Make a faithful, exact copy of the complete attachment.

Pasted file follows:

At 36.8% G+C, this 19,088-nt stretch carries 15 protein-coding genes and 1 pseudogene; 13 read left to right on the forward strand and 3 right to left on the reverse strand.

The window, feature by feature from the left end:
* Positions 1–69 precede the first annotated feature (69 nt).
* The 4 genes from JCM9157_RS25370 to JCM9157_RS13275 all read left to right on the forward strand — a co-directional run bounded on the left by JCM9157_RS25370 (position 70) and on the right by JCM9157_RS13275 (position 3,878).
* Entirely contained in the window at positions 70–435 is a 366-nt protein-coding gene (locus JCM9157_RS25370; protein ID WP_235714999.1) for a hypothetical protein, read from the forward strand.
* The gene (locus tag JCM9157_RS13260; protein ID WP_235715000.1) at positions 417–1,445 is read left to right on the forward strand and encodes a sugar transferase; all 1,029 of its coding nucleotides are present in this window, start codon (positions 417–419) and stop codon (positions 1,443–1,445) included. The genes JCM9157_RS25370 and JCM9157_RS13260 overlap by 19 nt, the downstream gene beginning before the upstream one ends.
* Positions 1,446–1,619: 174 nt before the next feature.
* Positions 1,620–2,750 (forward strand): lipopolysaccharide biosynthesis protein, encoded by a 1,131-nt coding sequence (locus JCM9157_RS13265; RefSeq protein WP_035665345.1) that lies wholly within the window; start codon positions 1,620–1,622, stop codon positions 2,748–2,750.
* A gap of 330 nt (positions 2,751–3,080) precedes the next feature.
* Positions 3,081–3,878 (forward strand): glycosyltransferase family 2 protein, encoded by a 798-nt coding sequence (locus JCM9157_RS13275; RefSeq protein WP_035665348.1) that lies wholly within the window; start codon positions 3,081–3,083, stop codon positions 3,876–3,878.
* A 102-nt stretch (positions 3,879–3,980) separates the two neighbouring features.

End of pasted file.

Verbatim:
At 36.8% G+C, this 19,088-nt stretch carries 15 protein-coding genes and 1 pseudogene; 13 read left to right on the forward strand and 3 right to left on the reverse strand.

The window, feature by feature from the left end:
* Positions 1–69 precede the first annotated feature (69 nt).
* The 4 genes from JCM9157_RS25370 to JCM9157_RS13275 all read left to right on the forward strand — a co-directional run bounded on the left by JCM9157_RS25370 (position 70) and on the right by JCM9157_RS13275 (position 3,878).
* Entirely contained in the window at positions 70–435 is a 366-nt protein-coding gene (locus JCM9157_RS25370; protein ID WP_235714999.1) for a hypothetical protein, read from the forward strand.
* The gene (locus tag JCM9157_RS13260; protein ID WP_235715000.1) at positions 417–1,445 is read left to right on the forward strand and encodes a sugar transferase; all 1,029 of its coding nucleotides are present in this window, start codon (positions 417–419) and stop codon (positions 1,443–1,445) included. The genes JCM9157_RS25370 and JCM9157_RS13260 overlap by 19 nt, the downstream gene beginning before the upstream one ends.
* Positions 1,446–1,619: 174 nt before the next feature.
* Positions 1,620–2,750 (forward strand): lipopolysaccharide biosynthesis protein, encoded by a 1,131-nt coding sequence (locus JCM9157_RS13265; RefSeq protein WP_035665345.1) that lies wholly within the window; start codon positions 1,620–1,622, stop codon positions 2,748–2,750.
* A gap of 330 nt (positions 2,751–3,080) precedes the next feature.
* Positions 3,081–3,878 (forward strand): glycosyltransferase family 2 protein, encoded by a 798-nt coding sequence (locus JCM9157_RS13275; RefSeq protein WP_035665348.1) that lies wholly within the window; start codon positions 3,081–3,083, stop codon positions 3,876–3,878.
* A 102-nt stretch (positions 3,879–3,980) separates the two neighbouring features.